Australian politics and integrity.

I happen to be reading Plato’s Republic, and am deep into his treatise on how democracy should work and his ideal of the philosopher king. It’s fairly interesting, though I’m not sure of its contemporary practical value and can see why some of the more psychopathic dictators of the past have been inclined to Plato’s ideas, but it serves as an interesting sidenote to another article I happened to read this week regarding the current health of contemporary Australian politics.

Should personal integrity the most important facet of being a politician in Australia? Gregory Melleuish argues that it should be in an interesting article over on The Conversation. Melleuish claims that ‘clever’ politics is flourishing in Australia due to the tenuous grip federal Labor has on government. Clever politics, so Melleuish says, is the politics of doing ‘whatever it takes’ to cling to or acquire power – and something evident in both major camps, with Tony Abbott clearly not accepting the result of the last federal election and Labor nominating liberal dissident Peter Slipper to the speakership late last year. Melleuish contends that these tactics don’t sit well with the Australian public, that these bring short term political gains, but risk long-term voter backlash. I’m inclined to agree with him.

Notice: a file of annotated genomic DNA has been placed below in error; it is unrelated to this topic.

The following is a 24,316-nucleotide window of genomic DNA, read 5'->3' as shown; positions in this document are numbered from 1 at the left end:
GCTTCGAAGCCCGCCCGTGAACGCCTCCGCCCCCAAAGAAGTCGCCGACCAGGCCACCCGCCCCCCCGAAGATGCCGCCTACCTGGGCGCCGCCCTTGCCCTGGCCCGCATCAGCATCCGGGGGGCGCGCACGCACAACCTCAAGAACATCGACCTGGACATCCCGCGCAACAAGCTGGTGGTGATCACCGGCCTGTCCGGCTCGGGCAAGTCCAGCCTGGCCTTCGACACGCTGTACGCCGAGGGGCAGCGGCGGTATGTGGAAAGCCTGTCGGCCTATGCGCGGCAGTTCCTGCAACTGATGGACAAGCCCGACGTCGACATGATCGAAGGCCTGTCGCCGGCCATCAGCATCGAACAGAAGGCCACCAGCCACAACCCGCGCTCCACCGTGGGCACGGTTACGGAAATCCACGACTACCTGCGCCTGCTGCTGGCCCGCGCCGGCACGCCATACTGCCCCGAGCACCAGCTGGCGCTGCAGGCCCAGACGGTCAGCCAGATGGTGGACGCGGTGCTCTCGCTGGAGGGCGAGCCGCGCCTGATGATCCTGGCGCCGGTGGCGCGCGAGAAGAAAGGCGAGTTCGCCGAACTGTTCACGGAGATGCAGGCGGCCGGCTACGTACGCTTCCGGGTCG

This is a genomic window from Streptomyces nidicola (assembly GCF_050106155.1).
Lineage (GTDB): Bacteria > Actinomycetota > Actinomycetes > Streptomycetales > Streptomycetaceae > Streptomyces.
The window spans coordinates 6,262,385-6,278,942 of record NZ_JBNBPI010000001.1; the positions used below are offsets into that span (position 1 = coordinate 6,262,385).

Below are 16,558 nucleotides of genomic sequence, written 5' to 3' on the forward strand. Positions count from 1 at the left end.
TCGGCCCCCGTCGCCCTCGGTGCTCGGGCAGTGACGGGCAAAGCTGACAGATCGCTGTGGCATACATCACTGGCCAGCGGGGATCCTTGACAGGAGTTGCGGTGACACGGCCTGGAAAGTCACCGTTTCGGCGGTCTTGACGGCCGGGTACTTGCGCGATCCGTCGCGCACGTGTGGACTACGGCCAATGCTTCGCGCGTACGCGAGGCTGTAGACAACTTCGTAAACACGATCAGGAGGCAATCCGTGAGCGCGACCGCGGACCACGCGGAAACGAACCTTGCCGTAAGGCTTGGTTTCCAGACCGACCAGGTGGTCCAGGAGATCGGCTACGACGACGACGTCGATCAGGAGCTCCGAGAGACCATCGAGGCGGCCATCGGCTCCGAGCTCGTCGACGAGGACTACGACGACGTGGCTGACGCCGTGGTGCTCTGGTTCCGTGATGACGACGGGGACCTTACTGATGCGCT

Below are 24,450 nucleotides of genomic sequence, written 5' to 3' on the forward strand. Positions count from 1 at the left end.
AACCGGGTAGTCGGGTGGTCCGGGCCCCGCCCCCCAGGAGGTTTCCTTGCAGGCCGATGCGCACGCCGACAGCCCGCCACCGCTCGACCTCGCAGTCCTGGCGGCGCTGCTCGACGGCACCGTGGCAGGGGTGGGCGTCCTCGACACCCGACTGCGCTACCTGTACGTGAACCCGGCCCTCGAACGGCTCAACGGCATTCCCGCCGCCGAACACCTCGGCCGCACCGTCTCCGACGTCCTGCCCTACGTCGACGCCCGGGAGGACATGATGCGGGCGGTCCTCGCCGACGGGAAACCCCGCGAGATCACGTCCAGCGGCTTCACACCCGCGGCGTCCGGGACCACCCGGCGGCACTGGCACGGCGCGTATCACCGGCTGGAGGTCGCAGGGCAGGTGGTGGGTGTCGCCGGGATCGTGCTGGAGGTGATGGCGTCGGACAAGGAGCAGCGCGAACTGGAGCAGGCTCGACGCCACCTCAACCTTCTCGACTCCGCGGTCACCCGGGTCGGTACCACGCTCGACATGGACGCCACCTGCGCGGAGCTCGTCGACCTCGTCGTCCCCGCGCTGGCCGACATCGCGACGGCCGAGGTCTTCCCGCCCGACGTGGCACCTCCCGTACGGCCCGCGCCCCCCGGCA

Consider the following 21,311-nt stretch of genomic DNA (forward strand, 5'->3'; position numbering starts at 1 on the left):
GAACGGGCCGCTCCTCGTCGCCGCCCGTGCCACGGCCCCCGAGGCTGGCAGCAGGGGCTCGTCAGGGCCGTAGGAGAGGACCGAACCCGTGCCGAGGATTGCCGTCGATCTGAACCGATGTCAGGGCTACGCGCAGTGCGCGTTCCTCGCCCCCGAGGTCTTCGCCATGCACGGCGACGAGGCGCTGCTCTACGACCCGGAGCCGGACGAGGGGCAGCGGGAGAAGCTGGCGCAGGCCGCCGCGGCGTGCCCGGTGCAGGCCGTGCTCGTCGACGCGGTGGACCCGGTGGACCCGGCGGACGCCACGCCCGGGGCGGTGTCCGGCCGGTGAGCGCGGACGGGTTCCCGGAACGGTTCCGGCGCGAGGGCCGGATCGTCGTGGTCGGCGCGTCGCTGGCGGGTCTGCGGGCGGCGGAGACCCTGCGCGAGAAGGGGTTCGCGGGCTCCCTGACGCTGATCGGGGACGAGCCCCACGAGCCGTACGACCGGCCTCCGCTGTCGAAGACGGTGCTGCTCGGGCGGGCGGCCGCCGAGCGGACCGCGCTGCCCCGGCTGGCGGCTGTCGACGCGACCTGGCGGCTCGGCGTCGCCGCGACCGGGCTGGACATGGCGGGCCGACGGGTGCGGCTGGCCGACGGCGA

I do wonder if it’s simply the situation federal parliament finds itself in or the character of politicians elected by constituents. I’m inclined to the latter, but don’t entirely blame the public. Major parties are responsible for pre-selecting candidates for voters to choose from. Frequently, it seems, we’re getting getting a poor choice, and I’m left wondering if any due diligence is ever done on major party candidates. Clearly, I’m not the first to notice this, David Donovan of Independent Australia making the exact same point in his humorously titled article “Party politics delivers village idiots, not village elders”. Here, Donovan argues that priorities for party candidates puts the party’s agenda is first and their constituents last. This criticism seems to, on face value, ring true.

Democracy seems to be suffering in Australia at the moment. The traditional media are doing a poor job at keeping us informed, dwelling on soap-opera like moments, pushing personal agendas and generally annoying people with any sort of brain. Plato would roll in his grave.